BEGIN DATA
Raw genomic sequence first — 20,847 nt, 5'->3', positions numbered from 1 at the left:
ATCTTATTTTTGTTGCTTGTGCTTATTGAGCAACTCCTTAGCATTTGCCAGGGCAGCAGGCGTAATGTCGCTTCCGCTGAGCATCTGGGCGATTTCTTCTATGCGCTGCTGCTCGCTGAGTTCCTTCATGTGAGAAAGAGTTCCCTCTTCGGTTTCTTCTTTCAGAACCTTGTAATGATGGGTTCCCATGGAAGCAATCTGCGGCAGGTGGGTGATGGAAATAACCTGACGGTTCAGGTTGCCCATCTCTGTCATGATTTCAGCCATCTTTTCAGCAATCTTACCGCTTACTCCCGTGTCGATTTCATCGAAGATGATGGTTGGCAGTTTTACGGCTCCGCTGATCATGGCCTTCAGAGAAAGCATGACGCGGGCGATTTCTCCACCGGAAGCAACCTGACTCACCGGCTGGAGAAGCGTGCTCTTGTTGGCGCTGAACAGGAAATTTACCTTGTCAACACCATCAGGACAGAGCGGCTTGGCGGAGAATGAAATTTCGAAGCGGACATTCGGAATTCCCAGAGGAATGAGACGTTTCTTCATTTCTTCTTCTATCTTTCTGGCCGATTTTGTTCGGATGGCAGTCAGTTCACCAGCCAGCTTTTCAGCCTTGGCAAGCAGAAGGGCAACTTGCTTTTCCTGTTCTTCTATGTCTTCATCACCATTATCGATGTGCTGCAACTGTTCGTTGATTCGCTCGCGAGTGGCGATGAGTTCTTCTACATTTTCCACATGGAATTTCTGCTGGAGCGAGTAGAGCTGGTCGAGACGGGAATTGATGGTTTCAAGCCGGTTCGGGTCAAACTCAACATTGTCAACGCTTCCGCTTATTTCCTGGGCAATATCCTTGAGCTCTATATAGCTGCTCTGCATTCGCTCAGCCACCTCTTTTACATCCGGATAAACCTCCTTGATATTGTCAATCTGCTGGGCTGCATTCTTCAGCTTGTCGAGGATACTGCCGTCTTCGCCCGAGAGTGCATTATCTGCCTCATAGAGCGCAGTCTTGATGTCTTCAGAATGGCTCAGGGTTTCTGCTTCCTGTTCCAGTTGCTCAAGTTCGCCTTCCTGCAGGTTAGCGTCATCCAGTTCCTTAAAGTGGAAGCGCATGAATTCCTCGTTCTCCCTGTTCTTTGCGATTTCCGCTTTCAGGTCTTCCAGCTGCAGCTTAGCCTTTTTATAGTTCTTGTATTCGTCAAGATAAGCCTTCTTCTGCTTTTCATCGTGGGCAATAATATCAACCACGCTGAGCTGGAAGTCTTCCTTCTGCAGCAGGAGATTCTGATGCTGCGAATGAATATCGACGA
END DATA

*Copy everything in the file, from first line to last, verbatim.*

Raw genomic sequence first — 20,847 nt, 5'->3', positions numbered from 1 at the left:
ATCTTATTTTTGTTGCTTGTGCTTATTGAGCAACTCCTTAGCATTTGCCAGGGCAGCAGGCGTAATGTCGCTTCCGCTGAGCATCTGGGCGATTTCTTCTATGCGCTGCTGCTCGCTGAGTTCCTTCATGTGAGAAAGAGTTCCCTCTTCGGTTTCTTCTTTCAGAACCTTGTAATGATGGGTTCCCATGGAAGCAATCTGCGGCAGGTGGGTGATGGAAATAACCTGACGGTTCAGGTTGCCCATCTCTGTCATGATTTCAGCCATCTTTTCAGCAATCTTACCGCTTACTCCCGTGTCGATTTCATCGAAGATGATGGTTGGCAGTTTTACGGCTCCGCTGATCATGGCCTTCAGAGAAAGCATGACGCGGGCGATTTCTCCACCGGAAGCAACCTGACTCACCGGCTGGAGAAGCGTGCTCTTGTTGGCGCTGAACAGGAAATTTACCTTGTCAACACCATCAGGACAGAGCGGCTTGGCGGAGAATGAAATTTCGAAGCGGACATTCGGAATTCCCAGAGGAATGAGACGTTTCTTCATTTCTTCTTCTATCTTTCTGGCCGATTTTGTTCGGATGGCAGTCAGTTCACCAGCCAGCTTTTCAGCCTTGGCAAGCAGAAGGGCAACTTGCTTTTCCTGTTCTTCTATGTCTTCATCACCATTATCGATGTGCTGCAACTGTTCGTTGATTCGCTCGCGAGTGGCGATGAGTTCTTCTACATTTTCCACATGGAATTTCTGCTGGAGCGAGTAGAGCTGGTCGAGACGGGAATTGATGGTTTCAAGCCGGTTCGGGTCAAACTCAACATTGTCAACGCTTCCGCTTATTTCCTGGGCAATATCCTTGAGCTCTATATAGCTGCTCTGCATTCGCTCAGCCACCTCTTTTACATCCGGATAAACCTCCTTGATATTGTCAATCTGCTGGGCTGCATTCTTCAGCTTGTCGAGGATACTGCCGTCTTCGCCCGAGAGTGCATTATCTGCCTCATAGAGCGCAGTCTTGATGTCTTCAGAATGGCTCAGGGTTTCTGCTTCCTGTTCCAGTTGCTCAAGTTCGCCTTCCTGCAGGTTAGCGTCATCCAGTTCCTTAAAGTGGAAGCGCATGAATTCCTCGTTCTCCCTGTTCTTTGCGATTTCCGCTTTCAGGTCTTCCAGCTGCAGCTTAGCCTTTTTATAGTTCTTGTATTCGTCAAGATAAGCCTTCTTCTGCTTTTCATCGTGGGCAATAATATCAACCACGCTGAGCTGGAAGTCTTCCTTCTGCAGCAGGAGATTCTGATGCTGCGAATGAATATCGACGA